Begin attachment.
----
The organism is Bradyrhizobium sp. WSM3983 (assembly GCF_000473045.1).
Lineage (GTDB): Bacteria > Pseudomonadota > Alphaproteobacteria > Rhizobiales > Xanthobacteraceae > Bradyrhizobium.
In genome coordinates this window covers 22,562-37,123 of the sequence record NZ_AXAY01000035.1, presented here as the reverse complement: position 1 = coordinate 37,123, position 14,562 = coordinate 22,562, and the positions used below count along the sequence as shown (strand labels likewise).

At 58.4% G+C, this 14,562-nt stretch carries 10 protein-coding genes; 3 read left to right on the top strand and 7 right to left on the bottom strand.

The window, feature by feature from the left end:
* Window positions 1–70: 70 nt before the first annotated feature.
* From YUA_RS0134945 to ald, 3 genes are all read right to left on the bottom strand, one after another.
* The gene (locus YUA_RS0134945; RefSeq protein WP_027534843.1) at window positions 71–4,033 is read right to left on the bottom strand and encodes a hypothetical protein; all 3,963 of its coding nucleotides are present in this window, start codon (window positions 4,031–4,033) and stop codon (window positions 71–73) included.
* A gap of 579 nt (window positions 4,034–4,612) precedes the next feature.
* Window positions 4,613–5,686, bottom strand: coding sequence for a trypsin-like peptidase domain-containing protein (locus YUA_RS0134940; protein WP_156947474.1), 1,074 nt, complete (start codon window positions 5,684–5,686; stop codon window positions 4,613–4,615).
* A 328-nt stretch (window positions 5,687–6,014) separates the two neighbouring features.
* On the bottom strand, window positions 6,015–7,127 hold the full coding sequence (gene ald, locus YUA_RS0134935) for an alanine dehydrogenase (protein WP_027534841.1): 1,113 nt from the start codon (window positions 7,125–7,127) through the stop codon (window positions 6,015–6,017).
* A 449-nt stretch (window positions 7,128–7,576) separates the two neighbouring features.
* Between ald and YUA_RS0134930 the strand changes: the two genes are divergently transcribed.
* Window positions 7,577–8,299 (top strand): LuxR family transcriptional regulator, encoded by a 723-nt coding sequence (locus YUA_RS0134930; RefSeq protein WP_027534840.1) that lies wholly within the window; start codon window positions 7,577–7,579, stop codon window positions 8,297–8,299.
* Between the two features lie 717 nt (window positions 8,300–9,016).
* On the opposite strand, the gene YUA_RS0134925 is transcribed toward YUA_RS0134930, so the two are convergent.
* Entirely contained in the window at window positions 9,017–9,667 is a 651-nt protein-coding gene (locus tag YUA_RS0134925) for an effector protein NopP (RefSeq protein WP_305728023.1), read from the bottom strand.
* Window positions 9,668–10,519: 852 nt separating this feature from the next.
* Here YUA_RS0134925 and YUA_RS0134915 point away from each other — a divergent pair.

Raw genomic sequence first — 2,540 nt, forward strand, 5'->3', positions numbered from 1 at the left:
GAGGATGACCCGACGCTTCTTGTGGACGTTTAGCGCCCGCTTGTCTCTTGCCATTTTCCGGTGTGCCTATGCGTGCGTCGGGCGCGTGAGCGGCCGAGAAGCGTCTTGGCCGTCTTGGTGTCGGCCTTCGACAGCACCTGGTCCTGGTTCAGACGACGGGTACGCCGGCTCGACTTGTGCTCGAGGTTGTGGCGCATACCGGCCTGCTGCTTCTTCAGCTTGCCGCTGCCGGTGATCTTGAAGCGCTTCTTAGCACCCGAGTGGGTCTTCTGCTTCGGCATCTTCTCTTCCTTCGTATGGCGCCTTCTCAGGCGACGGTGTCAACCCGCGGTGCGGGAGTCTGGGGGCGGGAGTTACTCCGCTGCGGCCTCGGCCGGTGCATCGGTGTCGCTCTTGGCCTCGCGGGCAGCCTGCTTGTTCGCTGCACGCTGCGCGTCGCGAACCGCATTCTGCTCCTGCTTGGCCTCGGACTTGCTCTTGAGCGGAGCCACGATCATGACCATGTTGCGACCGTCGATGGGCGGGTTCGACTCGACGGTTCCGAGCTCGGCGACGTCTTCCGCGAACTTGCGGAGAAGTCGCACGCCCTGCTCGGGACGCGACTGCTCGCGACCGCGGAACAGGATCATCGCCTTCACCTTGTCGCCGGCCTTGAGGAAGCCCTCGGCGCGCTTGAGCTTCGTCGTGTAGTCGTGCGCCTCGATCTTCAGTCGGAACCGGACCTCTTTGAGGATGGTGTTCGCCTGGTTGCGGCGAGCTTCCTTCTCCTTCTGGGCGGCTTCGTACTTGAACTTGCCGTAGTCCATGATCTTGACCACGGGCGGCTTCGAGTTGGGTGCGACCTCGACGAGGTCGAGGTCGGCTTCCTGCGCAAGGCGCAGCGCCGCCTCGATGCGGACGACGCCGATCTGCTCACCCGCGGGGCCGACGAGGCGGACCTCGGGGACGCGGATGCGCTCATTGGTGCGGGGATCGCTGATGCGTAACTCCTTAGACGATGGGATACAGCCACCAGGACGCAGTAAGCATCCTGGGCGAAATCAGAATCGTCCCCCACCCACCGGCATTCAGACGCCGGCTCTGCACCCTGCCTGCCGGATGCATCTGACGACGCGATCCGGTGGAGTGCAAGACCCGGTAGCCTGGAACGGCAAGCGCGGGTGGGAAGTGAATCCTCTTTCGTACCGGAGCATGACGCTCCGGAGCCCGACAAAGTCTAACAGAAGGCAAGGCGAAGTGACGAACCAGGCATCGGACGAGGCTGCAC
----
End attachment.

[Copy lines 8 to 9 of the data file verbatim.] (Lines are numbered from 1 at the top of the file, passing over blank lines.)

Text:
* The gene (locus YUA_RS0134945; RefSeq protein WP_027534843.1) at window positions 71–4,033 is read right to left on the bottom strand and encodes a hypothetical protein; all 3,963 of its coding nucleotides are present in this window, start codon (window positions 4,031–4,033) and stop codon (window positions 71–73) included.
* A gap of 579 nt (window positions 4,034–4,612) precedes the next feature.